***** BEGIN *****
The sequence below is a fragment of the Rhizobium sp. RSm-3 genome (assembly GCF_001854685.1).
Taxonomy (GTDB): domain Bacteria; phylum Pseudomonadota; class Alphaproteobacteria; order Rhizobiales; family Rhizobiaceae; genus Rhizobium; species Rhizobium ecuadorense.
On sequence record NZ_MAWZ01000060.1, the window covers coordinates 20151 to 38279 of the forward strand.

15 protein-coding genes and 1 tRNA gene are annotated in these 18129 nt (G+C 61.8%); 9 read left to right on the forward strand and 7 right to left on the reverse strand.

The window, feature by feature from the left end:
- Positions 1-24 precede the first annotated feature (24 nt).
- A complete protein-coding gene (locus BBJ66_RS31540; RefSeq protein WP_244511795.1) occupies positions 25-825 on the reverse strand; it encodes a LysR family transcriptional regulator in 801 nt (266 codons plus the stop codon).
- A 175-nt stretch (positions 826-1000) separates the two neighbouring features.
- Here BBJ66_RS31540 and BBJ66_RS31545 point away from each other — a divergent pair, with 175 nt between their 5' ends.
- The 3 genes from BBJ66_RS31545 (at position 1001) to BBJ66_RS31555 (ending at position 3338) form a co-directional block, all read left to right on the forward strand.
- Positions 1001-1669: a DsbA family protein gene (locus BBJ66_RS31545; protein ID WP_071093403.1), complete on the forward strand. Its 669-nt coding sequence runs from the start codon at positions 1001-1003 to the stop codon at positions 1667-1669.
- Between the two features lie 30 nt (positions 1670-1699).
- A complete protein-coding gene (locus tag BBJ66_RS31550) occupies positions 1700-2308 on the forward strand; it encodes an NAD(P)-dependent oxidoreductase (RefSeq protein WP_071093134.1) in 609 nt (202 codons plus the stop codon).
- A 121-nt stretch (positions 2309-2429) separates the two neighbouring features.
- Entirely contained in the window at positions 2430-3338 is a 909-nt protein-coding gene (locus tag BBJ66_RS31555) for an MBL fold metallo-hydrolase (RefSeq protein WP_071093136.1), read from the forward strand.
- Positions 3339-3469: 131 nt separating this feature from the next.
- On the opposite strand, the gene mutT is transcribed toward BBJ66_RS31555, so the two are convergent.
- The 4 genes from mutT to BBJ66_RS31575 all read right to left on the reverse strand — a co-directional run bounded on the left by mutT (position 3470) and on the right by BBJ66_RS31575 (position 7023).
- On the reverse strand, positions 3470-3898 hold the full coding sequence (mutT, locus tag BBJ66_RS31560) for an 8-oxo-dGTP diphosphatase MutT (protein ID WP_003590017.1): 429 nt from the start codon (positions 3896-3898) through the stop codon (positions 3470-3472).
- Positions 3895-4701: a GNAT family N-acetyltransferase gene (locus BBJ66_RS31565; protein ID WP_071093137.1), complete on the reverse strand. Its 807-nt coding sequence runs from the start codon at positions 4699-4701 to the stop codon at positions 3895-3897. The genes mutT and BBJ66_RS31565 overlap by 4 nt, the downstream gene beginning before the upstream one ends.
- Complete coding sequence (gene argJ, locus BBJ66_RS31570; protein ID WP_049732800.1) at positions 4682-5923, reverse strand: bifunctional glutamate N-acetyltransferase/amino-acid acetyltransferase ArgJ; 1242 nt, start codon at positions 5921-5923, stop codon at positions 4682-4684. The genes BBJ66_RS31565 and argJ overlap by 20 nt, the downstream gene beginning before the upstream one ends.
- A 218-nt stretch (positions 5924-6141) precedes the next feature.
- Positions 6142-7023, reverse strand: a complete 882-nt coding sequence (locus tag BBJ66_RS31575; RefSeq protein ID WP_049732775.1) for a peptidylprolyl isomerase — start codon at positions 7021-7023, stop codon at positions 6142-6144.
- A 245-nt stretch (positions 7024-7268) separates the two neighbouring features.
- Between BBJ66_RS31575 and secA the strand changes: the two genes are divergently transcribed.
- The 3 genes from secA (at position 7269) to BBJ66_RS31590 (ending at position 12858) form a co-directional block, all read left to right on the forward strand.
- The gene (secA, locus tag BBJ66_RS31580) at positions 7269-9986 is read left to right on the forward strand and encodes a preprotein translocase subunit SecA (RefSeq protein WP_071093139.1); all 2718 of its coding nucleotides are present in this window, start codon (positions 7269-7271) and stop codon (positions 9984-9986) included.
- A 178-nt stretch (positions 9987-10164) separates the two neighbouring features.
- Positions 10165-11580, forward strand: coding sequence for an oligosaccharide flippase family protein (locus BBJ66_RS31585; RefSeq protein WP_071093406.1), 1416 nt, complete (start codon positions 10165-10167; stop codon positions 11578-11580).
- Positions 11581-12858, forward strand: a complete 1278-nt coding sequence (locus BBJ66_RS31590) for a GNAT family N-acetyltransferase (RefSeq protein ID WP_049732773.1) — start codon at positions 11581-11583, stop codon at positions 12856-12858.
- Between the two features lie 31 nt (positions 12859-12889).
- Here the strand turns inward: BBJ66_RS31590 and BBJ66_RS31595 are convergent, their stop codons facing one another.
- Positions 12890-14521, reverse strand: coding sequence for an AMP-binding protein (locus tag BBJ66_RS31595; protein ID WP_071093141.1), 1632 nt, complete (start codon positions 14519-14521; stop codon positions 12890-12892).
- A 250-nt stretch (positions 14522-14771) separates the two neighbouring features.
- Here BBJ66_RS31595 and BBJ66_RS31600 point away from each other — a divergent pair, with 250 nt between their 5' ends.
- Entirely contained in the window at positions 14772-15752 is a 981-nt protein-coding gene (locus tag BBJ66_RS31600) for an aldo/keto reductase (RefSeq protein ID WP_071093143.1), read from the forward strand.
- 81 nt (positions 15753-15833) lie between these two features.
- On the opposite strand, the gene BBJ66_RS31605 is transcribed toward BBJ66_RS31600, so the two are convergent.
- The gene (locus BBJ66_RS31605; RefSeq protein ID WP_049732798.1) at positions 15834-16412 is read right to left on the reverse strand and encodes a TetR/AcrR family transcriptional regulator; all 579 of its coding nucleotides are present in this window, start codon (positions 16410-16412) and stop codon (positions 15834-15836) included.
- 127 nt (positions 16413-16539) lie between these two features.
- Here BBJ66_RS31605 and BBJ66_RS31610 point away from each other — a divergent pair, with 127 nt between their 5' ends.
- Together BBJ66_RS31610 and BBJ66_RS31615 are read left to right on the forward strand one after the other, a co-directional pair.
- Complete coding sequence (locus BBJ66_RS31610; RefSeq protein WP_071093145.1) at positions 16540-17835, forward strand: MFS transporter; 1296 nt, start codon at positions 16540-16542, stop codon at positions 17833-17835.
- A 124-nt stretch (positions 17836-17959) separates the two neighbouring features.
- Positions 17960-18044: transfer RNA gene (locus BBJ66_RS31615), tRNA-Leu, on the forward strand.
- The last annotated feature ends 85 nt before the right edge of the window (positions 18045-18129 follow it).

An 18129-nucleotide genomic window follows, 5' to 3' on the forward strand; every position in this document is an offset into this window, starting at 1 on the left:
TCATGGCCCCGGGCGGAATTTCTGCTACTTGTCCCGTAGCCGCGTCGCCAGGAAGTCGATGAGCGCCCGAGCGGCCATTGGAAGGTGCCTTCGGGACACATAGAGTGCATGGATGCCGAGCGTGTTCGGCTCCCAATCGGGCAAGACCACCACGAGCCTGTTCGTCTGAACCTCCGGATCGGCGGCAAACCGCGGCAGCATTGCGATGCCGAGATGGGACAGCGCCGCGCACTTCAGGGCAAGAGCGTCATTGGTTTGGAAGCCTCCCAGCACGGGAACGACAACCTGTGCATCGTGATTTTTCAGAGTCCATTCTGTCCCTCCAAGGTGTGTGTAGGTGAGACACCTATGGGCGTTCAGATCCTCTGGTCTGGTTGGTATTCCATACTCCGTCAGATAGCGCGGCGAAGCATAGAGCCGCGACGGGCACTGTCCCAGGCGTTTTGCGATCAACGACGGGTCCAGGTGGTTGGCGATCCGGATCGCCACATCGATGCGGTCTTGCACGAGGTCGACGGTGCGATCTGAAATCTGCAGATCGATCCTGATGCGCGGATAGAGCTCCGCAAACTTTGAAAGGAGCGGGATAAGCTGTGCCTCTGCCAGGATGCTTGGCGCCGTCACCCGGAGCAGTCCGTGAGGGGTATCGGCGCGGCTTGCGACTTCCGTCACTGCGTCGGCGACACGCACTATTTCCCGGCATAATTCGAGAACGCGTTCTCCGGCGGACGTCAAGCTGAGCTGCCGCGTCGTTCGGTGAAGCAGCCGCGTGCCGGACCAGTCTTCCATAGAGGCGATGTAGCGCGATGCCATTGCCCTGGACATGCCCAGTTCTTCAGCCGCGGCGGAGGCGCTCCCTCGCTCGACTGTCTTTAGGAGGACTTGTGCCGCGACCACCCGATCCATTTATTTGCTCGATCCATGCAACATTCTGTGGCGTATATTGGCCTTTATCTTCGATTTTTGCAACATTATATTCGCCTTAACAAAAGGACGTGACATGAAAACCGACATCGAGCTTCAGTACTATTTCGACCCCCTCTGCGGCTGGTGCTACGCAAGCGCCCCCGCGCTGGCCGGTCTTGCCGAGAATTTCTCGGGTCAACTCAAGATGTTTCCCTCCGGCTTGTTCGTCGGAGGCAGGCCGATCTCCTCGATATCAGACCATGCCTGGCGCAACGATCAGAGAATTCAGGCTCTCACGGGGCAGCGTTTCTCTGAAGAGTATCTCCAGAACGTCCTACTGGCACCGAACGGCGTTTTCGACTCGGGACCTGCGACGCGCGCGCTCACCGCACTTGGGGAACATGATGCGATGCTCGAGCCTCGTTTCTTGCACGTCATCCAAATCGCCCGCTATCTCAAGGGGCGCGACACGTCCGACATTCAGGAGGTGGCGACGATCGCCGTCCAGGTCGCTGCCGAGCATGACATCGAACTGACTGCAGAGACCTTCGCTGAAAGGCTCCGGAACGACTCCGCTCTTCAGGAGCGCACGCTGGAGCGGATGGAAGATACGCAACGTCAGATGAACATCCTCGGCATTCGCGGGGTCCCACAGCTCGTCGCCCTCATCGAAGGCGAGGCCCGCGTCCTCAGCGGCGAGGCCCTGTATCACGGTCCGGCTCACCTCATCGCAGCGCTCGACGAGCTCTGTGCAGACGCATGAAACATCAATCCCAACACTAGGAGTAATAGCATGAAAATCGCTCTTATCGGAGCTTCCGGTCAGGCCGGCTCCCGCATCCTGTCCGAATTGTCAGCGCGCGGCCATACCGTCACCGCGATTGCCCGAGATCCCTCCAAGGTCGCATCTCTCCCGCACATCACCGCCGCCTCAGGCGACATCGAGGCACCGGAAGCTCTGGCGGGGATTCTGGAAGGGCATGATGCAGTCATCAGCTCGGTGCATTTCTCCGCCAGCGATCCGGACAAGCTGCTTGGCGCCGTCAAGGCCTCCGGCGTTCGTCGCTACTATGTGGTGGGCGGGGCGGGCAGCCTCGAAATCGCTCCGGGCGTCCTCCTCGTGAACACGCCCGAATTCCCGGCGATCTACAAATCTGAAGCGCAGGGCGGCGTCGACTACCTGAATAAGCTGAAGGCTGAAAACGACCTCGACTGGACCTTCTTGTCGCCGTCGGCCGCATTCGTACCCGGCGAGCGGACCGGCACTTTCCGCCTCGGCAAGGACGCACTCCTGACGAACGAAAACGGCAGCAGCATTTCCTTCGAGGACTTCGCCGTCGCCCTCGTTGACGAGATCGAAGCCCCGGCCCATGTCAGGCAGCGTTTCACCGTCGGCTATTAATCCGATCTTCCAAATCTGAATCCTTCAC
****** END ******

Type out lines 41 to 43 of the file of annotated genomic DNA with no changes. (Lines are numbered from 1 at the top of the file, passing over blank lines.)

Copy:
- Here BBJ66_RS31605 and BBJ66_RS31610 point away from each other — a divergent pair, with 127 nt between their 5' ends.
- Together BBJ66_RS31610 and BBJ66_RS31615 are read left to right on the forward strand one after the other, a co-directional pair.
- Complete coding sequence (locus BBJ66_RS31610; RefSeq protein WP_071093145.1) at positions 16540-17835, forward strand: MFS transporter; 1296 nt, start codon at positions 16540-16542, stop codon at positions 17833-17835.